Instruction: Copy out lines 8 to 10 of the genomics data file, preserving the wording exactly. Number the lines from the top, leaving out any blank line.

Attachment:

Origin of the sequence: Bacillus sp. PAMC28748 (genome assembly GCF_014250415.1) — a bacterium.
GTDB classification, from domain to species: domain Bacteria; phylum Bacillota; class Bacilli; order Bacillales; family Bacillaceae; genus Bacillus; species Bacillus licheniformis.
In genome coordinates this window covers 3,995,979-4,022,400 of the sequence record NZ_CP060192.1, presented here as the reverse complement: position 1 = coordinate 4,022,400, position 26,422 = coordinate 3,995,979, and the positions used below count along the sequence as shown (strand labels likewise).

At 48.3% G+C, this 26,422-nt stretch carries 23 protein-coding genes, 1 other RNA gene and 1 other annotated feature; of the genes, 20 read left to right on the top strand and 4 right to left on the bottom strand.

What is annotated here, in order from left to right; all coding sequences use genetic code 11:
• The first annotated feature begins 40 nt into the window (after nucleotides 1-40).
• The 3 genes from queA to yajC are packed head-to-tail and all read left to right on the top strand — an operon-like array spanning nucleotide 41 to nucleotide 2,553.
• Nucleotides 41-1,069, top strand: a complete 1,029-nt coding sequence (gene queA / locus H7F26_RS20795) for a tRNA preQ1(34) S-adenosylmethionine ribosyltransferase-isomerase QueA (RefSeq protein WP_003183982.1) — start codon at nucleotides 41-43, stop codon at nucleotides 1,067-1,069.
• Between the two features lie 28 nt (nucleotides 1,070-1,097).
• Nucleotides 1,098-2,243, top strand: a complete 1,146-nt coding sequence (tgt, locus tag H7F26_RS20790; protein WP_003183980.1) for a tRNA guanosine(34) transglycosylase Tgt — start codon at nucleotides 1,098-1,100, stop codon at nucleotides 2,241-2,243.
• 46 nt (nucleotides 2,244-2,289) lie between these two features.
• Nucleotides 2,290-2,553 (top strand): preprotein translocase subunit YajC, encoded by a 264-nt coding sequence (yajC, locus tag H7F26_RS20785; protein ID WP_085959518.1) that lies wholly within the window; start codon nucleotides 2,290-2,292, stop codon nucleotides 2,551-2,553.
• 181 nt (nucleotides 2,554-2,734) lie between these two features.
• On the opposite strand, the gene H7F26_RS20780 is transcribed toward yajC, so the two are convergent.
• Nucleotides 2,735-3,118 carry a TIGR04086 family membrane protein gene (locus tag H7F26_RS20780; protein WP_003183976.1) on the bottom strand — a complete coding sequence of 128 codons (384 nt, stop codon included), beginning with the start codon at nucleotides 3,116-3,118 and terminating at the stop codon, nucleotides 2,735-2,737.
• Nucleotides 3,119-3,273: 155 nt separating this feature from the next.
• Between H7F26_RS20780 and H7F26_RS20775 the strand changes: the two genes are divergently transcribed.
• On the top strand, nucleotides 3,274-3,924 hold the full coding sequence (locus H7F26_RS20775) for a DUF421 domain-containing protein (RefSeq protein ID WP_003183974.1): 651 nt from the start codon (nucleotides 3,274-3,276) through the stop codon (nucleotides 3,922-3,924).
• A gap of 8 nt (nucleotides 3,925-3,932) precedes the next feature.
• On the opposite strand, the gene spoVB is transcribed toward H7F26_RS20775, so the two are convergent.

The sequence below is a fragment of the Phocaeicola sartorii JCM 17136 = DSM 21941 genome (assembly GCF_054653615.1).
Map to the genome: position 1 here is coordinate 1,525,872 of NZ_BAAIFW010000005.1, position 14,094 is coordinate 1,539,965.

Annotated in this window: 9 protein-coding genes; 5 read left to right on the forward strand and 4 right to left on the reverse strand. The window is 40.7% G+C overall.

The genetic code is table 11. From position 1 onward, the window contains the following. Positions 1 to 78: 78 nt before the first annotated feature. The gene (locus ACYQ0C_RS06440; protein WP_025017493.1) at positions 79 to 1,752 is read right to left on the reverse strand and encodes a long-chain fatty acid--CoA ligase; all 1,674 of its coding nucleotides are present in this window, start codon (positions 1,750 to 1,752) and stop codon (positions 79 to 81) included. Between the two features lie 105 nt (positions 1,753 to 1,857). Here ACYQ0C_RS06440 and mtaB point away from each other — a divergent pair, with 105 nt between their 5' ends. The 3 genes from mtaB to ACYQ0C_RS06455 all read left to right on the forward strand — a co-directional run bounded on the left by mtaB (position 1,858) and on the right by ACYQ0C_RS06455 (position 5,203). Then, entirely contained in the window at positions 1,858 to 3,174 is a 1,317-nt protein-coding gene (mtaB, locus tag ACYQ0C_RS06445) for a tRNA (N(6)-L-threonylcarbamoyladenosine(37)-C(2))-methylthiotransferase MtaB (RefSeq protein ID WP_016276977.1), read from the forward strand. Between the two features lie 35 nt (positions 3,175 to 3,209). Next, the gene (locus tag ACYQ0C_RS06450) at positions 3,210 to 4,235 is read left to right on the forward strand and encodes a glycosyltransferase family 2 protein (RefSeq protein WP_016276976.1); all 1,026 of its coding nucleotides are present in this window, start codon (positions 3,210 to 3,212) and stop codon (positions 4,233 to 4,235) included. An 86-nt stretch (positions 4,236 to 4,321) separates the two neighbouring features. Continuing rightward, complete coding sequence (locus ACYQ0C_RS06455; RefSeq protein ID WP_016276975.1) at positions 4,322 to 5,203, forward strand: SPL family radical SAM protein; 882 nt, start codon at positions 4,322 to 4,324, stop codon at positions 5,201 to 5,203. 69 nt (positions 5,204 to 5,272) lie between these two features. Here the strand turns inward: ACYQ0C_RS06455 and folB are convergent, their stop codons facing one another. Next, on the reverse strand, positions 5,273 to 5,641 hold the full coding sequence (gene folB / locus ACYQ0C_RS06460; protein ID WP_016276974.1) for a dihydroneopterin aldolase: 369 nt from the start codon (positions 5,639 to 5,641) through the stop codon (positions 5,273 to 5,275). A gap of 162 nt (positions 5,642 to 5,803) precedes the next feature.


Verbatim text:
• Nucleotides 41-1,069, top strand: a complete 1,029-nt coding sequence (gene queA / locus H7F26_RS20795) for a tRNA preQ1(34) S-adenosylmethionine ribosyltransferase-isomerase QueA (RefSeq protein WP_003183982.1) — start codon at nucleotides 41-43, stop codon at nucleotides 1,067-1,069.
• Between the two features lie 28 nt (nucleotides 1,070-1,097).
• Nucleotides 1,098-2,243, top strand: a complete 1,146-nt coding sequence (tgt, locus tag H7F26_RS20790; protein WP_003183980.1) for a tRNA guanosine(34) transglycosylase Tgt — start codon at nucleotides 1,098-1,100, stop codon at nucleotides 2,241-2,243.